Get the latest updates as we post them — right on your browser

. Last Updated: 07/27/2016

For Clinton, Chinese Spoil APEC Party

Boris Yeltsin did not miss much by not getting invited to Seattle for the first Asia-Pacific summit. In fact, all he really missed was the dispiriting sight of China's President Jiang Zemin behaving just like the old Bolsheviks used to do.

He also missed a very Clintonian session. The president, like so many of his generation, has a touchy-feely approach to life. He hugs his male friends, believes that casual and laid-back chat sessions can be more fruitful than formal diplomatic exchanges, and thinks everybody gets along better when they take their ties off.

Clinton took the other Asian leaders to an Indian longhouse on a quiet island out in Seattle's vast bay for a relaxed day of informal talks which the White House characterized as a "bonding session".

Amid Salish Indian totem poles, and carved bears whose anatomical precision had been discreetly screened by newly planted bushes, Clinton had prepared a photo opportunity to ram home the new Asia-Pacific concord.

However, while all the other leaders in the Indian longhouse fell in with Clinton's request for a free flowing, unscripted discussion, the Chinese president read a statement that could have been taken verbatim from Soviet pronouncements at the height of the Cold War.

"Only when all countries abide by the principles of mutual respect for sovereignty and territorial integrity, mutual non-aggression, non-interference in each other's internal affairs, equality and mutual benefit and peaceful coexistence, can a new type of international relations be established and can world peace and development be ensured", Zemin read aloud.

For those of us who recall how the Soviets used to speak, nostalgia came flooding back. It could have been Brezhnev or Chernenko speaking, and in a way, it was. If the United States is ever to be matched by another military and economic superpower, it begins to look as though it will be China.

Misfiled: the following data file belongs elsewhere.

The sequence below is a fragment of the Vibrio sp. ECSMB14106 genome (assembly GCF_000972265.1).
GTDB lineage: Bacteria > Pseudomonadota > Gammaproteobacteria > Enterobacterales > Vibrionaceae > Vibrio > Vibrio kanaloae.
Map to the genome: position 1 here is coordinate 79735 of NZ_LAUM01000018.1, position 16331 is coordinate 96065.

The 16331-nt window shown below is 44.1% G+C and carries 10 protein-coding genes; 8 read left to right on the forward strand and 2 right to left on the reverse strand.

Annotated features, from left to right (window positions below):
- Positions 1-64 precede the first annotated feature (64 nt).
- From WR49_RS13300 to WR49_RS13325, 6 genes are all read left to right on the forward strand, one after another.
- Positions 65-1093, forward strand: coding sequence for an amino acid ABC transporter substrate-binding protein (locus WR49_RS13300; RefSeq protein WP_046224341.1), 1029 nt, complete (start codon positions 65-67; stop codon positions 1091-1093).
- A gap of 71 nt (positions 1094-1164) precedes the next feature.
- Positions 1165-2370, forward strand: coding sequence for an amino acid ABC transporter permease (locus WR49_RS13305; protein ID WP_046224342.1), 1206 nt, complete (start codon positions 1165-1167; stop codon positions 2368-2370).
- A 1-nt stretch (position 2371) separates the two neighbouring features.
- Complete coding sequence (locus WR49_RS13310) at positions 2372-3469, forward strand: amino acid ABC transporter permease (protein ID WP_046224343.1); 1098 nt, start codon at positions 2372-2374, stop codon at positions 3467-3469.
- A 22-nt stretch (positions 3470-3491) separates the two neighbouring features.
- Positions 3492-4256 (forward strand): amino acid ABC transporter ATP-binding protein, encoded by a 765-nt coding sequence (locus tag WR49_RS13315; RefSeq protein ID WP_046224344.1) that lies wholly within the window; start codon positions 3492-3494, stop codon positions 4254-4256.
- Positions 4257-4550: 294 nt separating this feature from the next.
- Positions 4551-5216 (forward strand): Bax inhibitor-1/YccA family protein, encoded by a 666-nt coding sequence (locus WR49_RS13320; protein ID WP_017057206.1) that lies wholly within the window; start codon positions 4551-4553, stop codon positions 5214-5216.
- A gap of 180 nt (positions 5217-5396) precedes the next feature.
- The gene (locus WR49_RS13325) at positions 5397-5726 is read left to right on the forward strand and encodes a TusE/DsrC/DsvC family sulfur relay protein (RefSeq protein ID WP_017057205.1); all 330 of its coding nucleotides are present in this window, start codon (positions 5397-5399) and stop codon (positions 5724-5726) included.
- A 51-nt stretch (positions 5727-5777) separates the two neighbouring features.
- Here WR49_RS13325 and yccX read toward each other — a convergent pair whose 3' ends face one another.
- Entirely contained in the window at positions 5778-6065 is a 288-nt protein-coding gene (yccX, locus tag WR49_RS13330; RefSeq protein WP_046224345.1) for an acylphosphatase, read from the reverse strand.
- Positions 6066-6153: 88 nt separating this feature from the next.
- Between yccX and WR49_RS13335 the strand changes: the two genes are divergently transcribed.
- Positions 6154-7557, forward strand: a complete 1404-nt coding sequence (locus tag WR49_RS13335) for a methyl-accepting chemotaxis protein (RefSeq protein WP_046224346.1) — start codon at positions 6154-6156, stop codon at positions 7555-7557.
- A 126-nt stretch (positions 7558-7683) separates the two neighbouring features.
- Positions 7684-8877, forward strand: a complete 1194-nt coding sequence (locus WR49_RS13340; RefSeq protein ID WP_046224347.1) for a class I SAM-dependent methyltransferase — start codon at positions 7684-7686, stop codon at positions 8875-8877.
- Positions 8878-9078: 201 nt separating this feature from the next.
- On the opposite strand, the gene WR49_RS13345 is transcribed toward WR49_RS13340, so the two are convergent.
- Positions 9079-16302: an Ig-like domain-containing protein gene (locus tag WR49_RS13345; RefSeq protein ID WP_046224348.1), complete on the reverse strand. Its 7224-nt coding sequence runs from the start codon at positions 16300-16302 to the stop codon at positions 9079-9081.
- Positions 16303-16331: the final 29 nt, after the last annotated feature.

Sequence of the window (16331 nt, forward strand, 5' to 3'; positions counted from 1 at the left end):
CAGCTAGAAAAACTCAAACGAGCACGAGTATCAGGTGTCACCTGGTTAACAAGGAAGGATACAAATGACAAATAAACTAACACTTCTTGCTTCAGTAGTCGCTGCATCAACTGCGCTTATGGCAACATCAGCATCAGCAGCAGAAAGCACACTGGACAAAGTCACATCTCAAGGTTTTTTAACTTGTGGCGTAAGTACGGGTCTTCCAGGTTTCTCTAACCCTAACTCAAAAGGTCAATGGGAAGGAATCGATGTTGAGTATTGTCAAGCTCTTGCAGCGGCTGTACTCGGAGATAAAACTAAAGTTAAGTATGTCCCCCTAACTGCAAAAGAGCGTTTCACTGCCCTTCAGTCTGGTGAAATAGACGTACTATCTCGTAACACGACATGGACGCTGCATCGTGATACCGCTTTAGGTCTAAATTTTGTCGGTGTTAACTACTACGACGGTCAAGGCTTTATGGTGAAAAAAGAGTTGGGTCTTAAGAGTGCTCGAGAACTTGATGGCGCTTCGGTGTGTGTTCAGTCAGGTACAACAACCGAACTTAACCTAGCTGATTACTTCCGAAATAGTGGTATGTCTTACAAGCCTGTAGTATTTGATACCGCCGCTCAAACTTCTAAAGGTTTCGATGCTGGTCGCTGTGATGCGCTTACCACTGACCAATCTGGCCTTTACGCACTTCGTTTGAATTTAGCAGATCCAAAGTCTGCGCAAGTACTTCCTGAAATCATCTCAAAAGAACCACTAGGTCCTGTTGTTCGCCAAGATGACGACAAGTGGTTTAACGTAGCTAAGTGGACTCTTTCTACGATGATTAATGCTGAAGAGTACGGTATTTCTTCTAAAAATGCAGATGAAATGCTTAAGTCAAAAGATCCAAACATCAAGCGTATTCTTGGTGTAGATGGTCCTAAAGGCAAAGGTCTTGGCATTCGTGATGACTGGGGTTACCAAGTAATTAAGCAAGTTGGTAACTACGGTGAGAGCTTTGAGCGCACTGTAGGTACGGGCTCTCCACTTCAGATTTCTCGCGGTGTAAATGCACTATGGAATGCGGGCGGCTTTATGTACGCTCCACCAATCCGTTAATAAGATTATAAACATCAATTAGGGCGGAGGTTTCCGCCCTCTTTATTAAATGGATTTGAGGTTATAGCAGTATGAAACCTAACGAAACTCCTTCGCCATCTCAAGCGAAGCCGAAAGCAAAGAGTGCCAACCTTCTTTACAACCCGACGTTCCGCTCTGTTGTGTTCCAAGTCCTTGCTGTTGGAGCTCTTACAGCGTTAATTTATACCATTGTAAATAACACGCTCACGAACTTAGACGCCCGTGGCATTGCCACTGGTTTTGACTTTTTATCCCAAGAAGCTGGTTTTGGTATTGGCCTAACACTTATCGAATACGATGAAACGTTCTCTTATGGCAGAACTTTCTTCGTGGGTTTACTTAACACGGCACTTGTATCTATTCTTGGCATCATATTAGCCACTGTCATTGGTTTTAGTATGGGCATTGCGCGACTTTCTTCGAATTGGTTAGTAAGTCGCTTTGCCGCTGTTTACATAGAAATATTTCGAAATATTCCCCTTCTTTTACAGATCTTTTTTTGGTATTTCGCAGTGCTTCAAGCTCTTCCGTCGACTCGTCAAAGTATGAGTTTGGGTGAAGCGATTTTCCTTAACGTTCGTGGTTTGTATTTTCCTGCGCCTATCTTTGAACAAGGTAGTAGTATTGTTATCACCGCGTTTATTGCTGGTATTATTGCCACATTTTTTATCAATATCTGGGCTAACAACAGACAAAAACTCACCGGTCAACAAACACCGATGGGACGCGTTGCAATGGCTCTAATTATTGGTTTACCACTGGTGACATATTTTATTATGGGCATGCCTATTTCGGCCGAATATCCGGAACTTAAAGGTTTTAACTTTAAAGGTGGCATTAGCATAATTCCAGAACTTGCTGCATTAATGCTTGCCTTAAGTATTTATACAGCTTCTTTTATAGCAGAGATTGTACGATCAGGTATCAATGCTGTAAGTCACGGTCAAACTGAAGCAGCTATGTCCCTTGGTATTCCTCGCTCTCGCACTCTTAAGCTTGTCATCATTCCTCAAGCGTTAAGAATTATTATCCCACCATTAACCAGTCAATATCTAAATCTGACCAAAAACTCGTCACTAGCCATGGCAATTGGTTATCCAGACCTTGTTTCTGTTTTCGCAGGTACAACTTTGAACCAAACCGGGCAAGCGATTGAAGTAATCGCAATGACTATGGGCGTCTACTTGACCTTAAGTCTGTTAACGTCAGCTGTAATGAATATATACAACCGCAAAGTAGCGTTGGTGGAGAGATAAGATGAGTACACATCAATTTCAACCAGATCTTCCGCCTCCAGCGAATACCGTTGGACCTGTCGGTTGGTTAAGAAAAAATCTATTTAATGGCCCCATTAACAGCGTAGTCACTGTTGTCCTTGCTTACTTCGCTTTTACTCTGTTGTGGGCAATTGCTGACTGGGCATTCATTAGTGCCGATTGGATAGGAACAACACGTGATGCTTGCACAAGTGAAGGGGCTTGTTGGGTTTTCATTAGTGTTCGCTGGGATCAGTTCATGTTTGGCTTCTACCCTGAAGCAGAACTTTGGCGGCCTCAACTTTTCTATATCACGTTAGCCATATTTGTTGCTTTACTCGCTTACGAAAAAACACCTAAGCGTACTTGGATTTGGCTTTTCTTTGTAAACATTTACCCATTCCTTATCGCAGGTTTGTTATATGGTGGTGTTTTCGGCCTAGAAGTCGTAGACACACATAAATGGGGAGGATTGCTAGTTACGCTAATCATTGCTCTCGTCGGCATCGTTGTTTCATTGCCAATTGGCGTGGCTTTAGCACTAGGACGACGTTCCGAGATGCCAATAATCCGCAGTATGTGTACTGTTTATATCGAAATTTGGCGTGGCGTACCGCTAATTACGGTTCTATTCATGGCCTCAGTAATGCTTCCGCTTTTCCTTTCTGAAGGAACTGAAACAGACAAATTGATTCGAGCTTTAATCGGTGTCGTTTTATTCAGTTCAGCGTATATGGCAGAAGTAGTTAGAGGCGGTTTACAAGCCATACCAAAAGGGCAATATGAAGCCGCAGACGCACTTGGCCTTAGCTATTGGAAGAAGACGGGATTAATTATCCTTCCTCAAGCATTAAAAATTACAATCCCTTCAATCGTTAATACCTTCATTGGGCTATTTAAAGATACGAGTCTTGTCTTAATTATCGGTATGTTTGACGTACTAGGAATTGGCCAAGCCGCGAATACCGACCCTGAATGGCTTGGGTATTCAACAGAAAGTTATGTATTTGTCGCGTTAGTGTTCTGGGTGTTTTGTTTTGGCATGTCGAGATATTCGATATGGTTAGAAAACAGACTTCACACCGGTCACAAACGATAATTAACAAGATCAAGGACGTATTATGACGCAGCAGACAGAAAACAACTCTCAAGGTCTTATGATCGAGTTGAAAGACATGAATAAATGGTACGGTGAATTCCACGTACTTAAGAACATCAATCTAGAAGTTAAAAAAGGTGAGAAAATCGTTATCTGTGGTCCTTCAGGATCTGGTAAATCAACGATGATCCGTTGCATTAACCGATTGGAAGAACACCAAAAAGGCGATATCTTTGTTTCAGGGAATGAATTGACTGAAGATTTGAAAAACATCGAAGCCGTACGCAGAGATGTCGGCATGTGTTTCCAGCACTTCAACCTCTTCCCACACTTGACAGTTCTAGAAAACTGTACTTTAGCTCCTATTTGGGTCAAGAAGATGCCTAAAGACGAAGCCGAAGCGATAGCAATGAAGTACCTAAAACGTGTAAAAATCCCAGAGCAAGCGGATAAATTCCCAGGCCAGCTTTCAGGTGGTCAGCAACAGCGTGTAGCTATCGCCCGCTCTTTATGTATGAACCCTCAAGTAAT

The Chinese had cause to be most pleased with the Seattle summit, the event which symbolized that four years after the Tiananmen square massacre, China's diplomatic isolation is over. They made no concessions in return with Zemin refusing to give an inch on human rights or Tibet.

History was not made at the Seattle summit; the region's leaders merely publicly recognized the fundamental shift of United States trade from the Atlantic to the Pacific. The United States now takes 65 percent of its imports from APEC countries, and sends 58 percent of U. S. exports to them.

America's European allies are getting increasingly nervous about this, particularly since part of Clinton's agenda at the Seattle summit was to increase the pressure on the European community to make concessions at the GATT world trade talks by brandishing the prospect of a Europe isolated by the new Asian-American trade alliance.

But European fears of exclusion would be premature. Japan, Hong Kong and South Korea were all insistent that global free trade was their objective, rather than any Asian-Pacific system. Even Clinton said that the new Asia-Pacific forum should be seen "not as a trade block, but a building block to global free trade". and the Chinese, with their recycled Kremlin-speak, insisted at Seattle that politics bad no place in matters of trade. A pity to have to say it, but from China's performance at Seattle, the new world order is beginning to look grimly like the old one.